How Mueller’s next indictment will tie together the Russians, WikiLeaks and the top of the Trump campaign
The indictment last Friday of long-time Republican bad boy and Trump political adviser Roger Stone marks the key turning point in Special Counsel Robert Mueller’s investigation of Russian connections to Donald Trump and his campaign. Mueller has finally revealed the strategy he has been working on all along. He has finished indicting the people he has talked to, and now he’s turning to those he hasn’t.
One of the big knocks Trump and his conservative supporters have made on Mueller’s Russia investigation has been that most of the campaign figures associated with Trump have been indicted on so-called “process crimes” such as lying to the FBI or congressional committees. Michael Flynn, Roger Stone, Michael Cohen, George Papadopoulos, Alex van der Zwaan, and Rick Gates all were either indicted or pled guilty to lying, along with some other charges (Paul Manafort was found guilty of tax evasion, money laundering, and other financial crimes, struck a deal to plead guilty on other, similar crimes, and is now accused of breaking his plea agreement by lying to prosecutors).
But what everyone has forgotten is that Mueller’s indictments of the Russians were not for “process crimes” at all, but rather for various specific crimes surrounding the underlying crime of conspiring to defraud the United States of America.The indictments of 13 Russians from the Internet Research Agency in St. Petersburg, and 12 Russian intelligence agents working for the Russian intelligence agency the GRU in Moscow are at the heart of Mueller’s overall strategy. He is has been investigating a conspiracy by the Russians and other “persons known and unknown to the grand jury,” to “interfere with the 2016 U.S. presidential election,” according to the specific wording of the indictments of the Russians.
Mueller is after this conspiracy: At one end were the Russians in Moscow and St. Petersburg, and at the other end were the “persons known and unknown” in the United States, all of whom are associated with the Trump campaign. Facilitating the two ends of the conspiracy was WikiLeaks, located in the Ecuadorian Embassy in London.
A reasonable analogy to the underlying crimes committed during the 2016 election would be this: Suppose someone over in Russia sends an agent to the United States to steal a pistol to be used in the crime of robbing a bank. They hide the pistol somewhere in the U.S. and go back to Russia. Then they contact an intermediary in London and tell them where the pistol is hidden. The intermediary contacts an American citizen in the United States, tells them where the pistol is, and the American takes the pistol and uses it to rob a bank in the United States.
Voila! You have the heart of the Trump-Russia investigation. The Russians, from Moscow, electronically steal the Democrat’s emails by copying them. They transmit the address where the emails are hidden to WikiLeaks in London. WikiLeaks takes the address of the stolen emails and transmits it to American media outlets. The Trump campaign uses the stolen emails to rob the United States of America of a free and fair election.
The next arrest and indictment you’re going to see from Mueller will be his biggest yet. One morning in the not too distant future, he’s going to sweep up everyone remaining who was associated with using the Democratic Party emails stolen by the Russians. Julian Assange will be indicted. So will Donald Trump Jr., Jared Kushner. Roger Stone will probably face a superseding indictment along with the others for defrauding the United States by conspiring with WikiLeaks and the Russian intelligence service, the GRU, to steal Democratic Party campaign documents and use them to interfere with the American presidential election of 2016, the same charge he made against the Russians. Mueller will probably follow Justice Department guidelines and the example set by Special Prosecutor Leon Jaworski in Watergate. He will probably not indict the president, but he will name him as an unindicted co-conspirator, just as Richard Nixon was in Watergate.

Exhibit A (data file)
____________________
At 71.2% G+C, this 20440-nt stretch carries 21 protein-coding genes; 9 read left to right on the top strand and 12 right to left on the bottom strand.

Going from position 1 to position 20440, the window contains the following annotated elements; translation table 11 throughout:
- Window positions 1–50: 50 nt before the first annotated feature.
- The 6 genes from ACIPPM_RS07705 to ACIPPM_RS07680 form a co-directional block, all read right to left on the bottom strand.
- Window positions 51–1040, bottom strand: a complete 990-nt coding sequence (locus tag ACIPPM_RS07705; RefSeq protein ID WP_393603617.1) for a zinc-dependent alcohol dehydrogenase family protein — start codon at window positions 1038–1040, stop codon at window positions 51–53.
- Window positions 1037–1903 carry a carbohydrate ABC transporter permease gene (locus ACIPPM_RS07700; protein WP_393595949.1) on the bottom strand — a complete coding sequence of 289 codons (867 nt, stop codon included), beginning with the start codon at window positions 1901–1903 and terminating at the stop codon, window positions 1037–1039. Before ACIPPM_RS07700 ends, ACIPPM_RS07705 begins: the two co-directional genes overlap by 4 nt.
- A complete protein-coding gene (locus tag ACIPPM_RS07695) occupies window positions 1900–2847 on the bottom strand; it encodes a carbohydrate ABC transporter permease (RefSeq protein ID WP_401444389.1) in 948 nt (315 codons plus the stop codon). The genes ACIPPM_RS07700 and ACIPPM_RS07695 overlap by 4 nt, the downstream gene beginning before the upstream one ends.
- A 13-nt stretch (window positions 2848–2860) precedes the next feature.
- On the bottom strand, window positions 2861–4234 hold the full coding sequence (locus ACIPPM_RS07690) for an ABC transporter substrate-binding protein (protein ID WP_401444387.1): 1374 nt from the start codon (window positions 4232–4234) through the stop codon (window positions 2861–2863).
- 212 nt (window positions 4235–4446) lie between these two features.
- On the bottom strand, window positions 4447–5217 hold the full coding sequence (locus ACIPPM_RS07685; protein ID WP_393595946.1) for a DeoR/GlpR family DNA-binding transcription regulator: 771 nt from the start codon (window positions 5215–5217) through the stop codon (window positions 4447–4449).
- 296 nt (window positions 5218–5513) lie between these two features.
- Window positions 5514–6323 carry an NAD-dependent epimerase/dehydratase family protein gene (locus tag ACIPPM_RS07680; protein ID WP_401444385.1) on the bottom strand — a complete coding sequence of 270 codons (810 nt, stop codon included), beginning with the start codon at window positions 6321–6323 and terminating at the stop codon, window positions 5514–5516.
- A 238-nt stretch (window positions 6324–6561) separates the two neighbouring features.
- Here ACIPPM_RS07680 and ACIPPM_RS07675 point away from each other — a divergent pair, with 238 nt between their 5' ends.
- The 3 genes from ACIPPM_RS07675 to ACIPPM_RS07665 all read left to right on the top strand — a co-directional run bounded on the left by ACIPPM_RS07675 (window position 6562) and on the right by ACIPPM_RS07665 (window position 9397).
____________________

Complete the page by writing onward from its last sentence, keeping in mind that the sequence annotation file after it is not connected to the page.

It’s going to be a jaw-dropping arrest and indictment because it has to be. Mueller can no longer issue indictments piecemeal and get guilty pleas or convictions one by one. This time, he must lay out a case that Trump and his campaign officials committed crimes that are so egregious, it will be impossible for the congress to fail to protect him from being fired. If Mueller were to indict Kushner alone, or Trump Jr. alone, it would be too easy for Trump to feign outrage and fire him. That’s why Mueller’s next move will be his last, and it will be the big one, sweeping up everyone who is left at once.
Mueller’s indictment of the Republican bad boy and former Trump political adviser Roger Stone was less of an allegation that Stone committed crimes like lying to the congress and tampering with a witness, than it was the exercise of an elaborate search warrant for all of Stone’s houses and offices. Mueller wanted Stone’s electronic devices, because he needs to confirm what he already knows about Stone’s connections to WikiLeaks. He gained this knowledge from the National Security Agency and the CIA, both of which have been involved in the Russia investigation in the background.
Mueller has used information from the two major American intelligence agencies all along. It was NSA taps on the phones of Russian ambassador Sergey Kislyak that let the FBI know former national security adviser Michael Flynn was lying when he denied talking to Kislyak about sanctions on Russia. It was probably NSA coverage of emails between former Trump campaign aide George Papadopoulos and “Professor” Joseph Mifsud in London that let the FBI know George Papadopoulos was lying to them about his contacts with both Mifsud and the “female Russian national” he met with in London.
It was NSA coverage of emails and phone calls between Skadden, Arps, Slate, Meagher & Flom lawyer Alex Van der Zwaan and former Trump deputy campaign chairman Rick Gates and former Russian intelligence agent Konstantin Kilimnik that let the FBI know Van der Zwaan was lying to them when he said he had not been in secret communications with the two men.